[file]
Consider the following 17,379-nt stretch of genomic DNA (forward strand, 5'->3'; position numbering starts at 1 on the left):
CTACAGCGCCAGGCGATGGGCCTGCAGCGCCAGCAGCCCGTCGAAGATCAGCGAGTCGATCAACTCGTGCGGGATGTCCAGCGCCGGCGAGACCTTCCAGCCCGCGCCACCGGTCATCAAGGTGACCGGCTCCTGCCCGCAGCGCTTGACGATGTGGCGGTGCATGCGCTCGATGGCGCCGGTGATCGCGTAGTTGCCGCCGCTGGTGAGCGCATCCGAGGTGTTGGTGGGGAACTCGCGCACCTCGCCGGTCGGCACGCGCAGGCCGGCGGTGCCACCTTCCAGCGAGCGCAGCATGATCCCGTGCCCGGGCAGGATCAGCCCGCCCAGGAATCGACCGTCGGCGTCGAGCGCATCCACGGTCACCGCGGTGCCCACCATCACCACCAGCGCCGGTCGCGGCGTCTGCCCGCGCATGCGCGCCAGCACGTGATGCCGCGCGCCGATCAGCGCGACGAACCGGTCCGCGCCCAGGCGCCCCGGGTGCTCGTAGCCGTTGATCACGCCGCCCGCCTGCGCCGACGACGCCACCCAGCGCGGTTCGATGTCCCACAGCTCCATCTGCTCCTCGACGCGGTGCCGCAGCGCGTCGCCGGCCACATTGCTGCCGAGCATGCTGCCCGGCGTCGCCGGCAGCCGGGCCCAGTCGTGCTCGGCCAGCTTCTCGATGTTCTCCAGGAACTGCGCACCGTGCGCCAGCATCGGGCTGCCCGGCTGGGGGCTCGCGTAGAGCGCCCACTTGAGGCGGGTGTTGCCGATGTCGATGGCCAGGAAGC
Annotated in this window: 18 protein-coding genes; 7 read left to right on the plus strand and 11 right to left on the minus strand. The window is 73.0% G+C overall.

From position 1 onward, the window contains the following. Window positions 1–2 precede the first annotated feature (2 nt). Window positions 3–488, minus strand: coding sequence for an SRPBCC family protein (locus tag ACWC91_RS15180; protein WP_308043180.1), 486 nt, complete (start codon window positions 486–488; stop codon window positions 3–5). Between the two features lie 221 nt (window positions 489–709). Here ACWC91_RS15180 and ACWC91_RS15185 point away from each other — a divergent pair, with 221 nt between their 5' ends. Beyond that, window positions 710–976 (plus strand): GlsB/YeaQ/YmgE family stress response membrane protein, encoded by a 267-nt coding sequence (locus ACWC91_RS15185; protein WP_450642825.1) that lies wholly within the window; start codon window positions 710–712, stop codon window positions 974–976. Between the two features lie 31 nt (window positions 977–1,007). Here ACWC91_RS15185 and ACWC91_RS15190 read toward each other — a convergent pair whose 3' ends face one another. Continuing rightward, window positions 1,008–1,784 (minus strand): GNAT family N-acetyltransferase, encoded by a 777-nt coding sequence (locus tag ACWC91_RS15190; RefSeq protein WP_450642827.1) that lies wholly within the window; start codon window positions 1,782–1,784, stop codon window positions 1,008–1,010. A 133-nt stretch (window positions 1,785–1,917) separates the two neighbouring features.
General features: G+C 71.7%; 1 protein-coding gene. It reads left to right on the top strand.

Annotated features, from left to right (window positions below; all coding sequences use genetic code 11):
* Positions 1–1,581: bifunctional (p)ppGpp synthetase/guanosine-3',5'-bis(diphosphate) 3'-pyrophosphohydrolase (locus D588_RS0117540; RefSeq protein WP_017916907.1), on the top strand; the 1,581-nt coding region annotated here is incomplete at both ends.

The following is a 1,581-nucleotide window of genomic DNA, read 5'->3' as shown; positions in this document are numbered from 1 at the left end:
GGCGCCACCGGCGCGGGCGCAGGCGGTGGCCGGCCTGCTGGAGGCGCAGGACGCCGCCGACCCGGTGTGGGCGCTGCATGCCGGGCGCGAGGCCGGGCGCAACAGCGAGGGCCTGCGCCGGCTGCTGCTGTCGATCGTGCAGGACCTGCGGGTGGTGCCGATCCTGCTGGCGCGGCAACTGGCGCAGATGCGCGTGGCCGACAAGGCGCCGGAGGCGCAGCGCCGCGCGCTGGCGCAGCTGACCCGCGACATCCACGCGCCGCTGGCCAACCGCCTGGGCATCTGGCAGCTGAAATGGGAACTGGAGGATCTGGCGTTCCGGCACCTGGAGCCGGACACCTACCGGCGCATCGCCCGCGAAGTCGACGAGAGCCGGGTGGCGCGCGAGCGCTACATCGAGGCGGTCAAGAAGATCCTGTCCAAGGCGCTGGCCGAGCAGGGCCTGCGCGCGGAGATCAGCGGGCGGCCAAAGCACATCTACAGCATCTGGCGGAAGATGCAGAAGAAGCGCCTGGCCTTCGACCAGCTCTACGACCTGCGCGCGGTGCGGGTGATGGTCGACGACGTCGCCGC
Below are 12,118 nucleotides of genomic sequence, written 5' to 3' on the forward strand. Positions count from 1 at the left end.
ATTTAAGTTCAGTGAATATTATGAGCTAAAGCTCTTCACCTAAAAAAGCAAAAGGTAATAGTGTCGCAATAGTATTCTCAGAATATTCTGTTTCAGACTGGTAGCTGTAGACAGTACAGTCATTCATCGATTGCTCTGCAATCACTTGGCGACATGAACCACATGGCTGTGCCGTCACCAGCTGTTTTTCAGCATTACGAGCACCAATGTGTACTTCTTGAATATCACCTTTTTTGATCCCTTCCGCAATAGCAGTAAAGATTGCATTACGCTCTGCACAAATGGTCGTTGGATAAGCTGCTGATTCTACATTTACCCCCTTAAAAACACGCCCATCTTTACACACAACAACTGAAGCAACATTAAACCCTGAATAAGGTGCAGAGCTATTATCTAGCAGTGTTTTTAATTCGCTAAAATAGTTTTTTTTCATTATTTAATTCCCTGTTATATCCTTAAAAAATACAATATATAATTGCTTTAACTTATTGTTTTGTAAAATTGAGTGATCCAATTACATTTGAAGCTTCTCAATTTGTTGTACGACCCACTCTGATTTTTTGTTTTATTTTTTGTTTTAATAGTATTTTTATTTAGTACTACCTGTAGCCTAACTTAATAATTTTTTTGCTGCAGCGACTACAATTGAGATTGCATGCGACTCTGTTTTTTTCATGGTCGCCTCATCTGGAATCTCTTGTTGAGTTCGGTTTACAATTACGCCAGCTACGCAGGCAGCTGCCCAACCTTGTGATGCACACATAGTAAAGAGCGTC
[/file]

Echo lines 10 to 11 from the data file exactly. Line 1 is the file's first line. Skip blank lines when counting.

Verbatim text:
Below are 12,118 nucleotides of genomic sequence, written 5' to 3' on the forward strand. Positions count from 1 at the left end.
ATTTAAGTTCAGTGAATATTATGAGCTAAAGCTCTTCACCTAAAAAAGCAAAAGGTAATAGTGTCGCAATAGTATTCTCAGAATATTCTGTTTCAGACTGGTAGCTGTAGACAGTACAGTCATTCATCGATTGCTCTGCAATCACTTGGCGACATGAACCACATGGCTGTGCCGTCACCAGCTGTTTTTCAGCATTACGAGCACCAATGTGTACTTCTTGAATATCACCTTTTTTGATCCCTTCCGCAATAGCAGTAAAGATTGCATTACGCTCTGCACAAATGGTCGTTGGATAAGCTGCTGATTCTACATTTACCCCCTTAAAAACACGCCCATCTTTACACACAACAACTGAAGCAACATTAAACCCTGAATAAGGTGCAGAGCTATTATCTAGCAGTGTTTTTAATTCGCTAAAATAGTTTTTTTTCATTATTTAATTCCCTGTTATATCCTTAAAAAATACAATATATAATTGCTTTAACTTATTGTTTTGTAAAATTGAGTGATCCAATTACATTTGAAGCTTCTCAATTTGTTGTACGACCCACTCTGATTTTTTGTTTTATTTTTTGTTTTAATAGTATTTTTATTTAGTACTACCTGTAGCCTAACTTAATAATTTTTTTGCTGCAGCGACTACAATTGAGATTGCATGCGACTCTGTTTTTTTCATGGTCGCCTCATCTGGAATCTCTTGTTGAGTTCGGTTTACAATTACGCCAGCTACGCAGGCAGCTGCCCAACCTTGTGATGCACACATAGTAAAGAGCGTC